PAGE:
High serum cholesterol, or hyperlipidemia, is a prevalent health concern among American adults and their primary care physicians. If your blood work shows you have high levels of these sticky, fatty substances, you can lower them. Your primary care physician has several tips to help with this important health goal.
Let’s talk about some tips to lower high cholesterol and where you can go to receive the best primary care in Sarasota, FL.
Definition of High Cholesterol and Its Health Risks
Cholesterol is the fat your blood carries throughout your body. Important in metabolic processes, such as energy production, hormone levels, and more, high cholesterol can be too much of a good thing.
In general, when your PCP takes a blood draw during an annual wellness exam, he or she looks for how much LDL, or bad, cholesterol your body has. LDL accumulates in the arteries, narrowing and hardening them, and eventually causing hypertension, coronary artery disease, heart attack, and stroke. Conversely, high levels of HDL, or good cholesterol, indicate that your liver adequately regulates and eliminates fat from your system.
Usually, people with high bad cholesterol levels require routine blood draws every three months to determine if interventions, such as statin medications, are working. Doctors also caution cholesterol patients to watch for signs of heart attack and stroke, including:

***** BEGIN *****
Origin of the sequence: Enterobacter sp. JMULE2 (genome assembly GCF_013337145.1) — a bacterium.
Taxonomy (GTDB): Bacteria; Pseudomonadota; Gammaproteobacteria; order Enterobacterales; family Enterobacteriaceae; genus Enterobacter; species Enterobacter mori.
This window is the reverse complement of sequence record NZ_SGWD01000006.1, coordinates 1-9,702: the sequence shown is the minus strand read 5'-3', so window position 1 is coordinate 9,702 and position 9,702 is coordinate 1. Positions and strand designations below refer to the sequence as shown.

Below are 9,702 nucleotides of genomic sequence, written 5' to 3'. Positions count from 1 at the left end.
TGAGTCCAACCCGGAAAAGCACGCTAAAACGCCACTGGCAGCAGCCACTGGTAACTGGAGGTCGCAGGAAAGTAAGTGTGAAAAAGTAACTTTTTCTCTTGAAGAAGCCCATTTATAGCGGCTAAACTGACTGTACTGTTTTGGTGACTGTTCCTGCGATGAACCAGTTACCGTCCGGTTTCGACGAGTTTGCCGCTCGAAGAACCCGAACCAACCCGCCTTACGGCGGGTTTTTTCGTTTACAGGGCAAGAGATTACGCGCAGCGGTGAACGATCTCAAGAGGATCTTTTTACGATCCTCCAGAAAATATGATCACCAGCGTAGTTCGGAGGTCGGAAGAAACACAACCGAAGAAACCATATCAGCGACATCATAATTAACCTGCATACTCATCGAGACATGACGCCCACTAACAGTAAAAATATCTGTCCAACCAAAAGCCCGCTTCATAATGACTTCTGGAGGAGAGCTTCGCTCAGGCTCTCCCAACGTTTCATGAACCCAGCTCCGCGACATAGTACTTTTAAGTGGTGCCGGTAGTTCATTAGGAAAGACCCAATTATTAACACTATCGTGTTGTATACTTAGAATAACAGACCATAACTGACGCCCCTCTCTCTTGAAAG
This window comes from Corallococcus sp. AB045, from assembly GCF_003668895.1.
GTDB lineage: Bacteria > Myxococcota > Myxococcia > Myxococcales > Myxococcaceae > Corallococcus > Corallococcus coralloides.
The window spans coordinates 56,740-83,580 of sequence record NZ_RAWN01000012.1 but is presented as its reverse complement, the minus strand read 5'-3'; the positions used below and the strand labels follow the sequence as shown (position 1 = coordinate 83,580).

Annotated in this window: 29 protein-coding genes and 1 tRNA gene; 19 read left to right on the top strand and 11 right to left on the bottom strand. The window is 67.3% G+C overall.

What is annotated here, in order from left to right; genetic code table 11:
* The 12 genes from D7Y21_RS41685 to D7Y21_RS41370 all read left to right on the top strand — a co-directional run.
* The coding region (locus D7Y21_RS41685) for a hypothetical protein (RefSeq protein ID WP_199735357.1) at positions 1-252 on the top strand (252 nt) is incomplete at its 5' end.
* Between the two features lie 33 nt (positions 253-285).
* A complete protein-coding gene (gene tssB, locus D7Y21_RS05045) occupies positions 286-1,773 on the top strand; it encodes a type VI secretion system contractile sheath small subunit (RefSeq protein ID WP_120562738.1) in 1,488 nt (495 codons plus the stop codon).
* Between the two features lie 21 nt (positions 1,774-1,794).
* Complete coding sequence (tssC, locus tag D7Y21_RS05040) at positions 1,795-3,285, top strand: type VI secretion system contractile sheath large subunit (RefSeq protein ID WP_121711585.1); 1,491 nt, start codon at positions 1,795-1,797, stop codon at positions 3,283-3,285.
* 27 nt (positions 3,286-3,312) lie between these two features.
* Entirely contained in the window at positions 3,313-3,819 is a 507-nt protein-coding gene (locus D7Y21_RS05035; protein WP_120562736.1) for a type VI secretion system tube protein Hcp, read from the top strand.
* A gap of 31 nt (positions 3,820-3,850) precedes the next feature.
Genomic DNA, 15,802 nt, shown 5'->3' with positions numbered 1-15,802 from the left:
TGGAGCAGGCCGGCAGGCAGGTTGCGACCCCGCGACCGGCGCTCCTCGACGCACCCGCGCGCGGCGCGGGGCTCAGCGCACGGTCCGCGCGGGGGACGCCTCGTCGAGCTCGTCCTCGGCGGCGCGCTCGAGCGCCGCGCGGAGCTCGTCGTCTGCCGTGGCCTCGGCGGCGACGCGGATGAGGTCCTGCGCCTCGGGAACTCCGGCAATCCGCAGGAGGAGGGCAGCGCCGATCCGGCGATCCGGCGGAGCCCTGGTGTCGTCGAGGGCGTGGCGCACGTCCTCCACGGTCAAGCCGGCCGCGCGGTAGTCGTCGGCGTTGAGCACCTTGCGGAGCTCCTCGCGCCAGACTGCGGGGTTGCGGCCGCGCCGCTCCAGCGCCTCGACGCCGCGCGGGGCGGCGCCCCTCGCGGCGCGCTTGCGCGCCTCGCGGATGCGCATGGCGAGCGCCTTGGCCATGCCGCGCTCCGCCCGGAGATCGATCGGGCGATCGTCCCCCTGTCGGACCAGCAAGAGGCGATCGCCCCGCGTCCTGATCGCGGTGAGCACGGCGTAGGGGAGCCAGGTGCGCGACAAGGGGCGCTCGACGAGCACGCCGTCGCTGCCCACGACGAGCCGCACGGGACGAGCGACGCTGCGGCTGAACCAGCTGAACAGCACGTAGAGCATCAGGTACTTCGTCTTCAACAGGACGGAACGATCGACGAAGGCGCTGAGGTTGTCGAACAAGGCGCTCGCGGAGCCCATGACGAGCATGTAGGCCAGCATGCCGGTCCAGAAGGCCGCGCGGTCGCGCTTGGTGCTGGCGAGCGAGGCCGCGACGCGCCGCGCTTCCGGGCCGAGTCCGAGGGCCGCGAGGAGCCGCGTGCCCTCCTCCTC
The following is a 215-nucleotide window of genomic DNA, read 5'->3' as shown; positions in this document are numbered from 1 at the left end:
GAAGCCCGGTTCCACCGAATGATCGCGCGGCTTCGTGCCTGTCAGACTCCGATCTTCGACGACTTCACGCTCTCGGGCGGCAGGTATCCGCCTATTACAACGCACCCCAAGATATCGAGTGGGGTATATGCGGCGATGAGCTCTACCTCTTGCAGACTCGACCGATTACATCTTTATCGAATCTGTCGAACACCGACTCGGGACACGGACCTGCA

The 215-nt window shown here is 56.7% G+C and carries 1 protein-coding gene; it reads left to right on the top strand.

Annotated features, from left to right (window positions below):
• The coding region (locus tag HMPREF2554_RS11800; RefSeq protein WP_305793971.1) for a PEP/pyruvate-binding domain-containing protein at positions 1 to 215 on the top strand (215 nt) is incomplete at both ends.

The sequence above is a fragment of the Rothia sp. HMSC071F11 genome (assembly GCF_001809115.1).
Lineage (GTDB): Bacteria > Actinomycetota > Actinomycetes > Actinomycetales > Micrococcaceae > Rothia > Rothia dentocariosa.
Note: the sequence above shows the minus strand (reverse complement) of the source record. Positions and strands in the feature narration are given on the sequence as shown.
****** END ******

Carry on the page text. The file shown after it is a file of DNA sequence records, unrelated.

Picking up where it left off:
- Shortness of breath
- Numbness and tingling in the extremities
- Hypertension (as monitored at home)
- Chest and jaw pain
- Chest tightness
Tips to Lower High Cholesterol
Most people think they must take cholesterol-lowering drugs or statins to achieve healthy LDL and HDL levels and avoid complications. However, this is not true for all adults, particularly if the family history is free of cardiac issues and high cholesterol. In fact, many at-home remedies help patients make significant gains in managing high cholesterol. Here are some tips to help you do the same.
1. Stop Smoking
Cigarettes constrict blood circulation and make cholesterol stickier, leading to coronary artery blockages and problems with peripheral circulation. So, if you smoke, ask your PCP about a monitored smoking cessation program that can include nicotine patches and behavior modification techniques.
2. Consume a Diet Low in Saturated Fats
This means limiting red and processed meats and increasing poultry and fish. Eat plenty of fresh fruit and vegetables, and select foods rich in omega-three fatty acids, such as flax seed, walnuts, and salmon. Avoid processed and fast foods, which typically contain more sugar, saturated fats, and sodium than you need.
3. Manage Your Weight and Your Waistline
Your PCP can help you determine your proper body weight. In general, men should keep their waists below 40 inches and women 35 inches. Exercise 150 minutes per week. Simple walking, cycling, or swimming will do wonders for your overall health.
4. Ask Your Doctor if Supplements Would Help
Garlic and flax as common ones. Many people opt for psyllium fiber supplements. Ask your PCP for appropriate recommendations for your health and the medications you take.
High Cholesterol Treatments in Sarasota, FL
If you are concerned about rising cholesterol levels and its effects, visit us at the Intercoastal Medical Group. Our physicians work with their patients to achieve healthy blood sugar levels, blood pressure, and, of course, serum cholesterol. We will be happy to coach you on bringing high cholesterol down, so you stay well.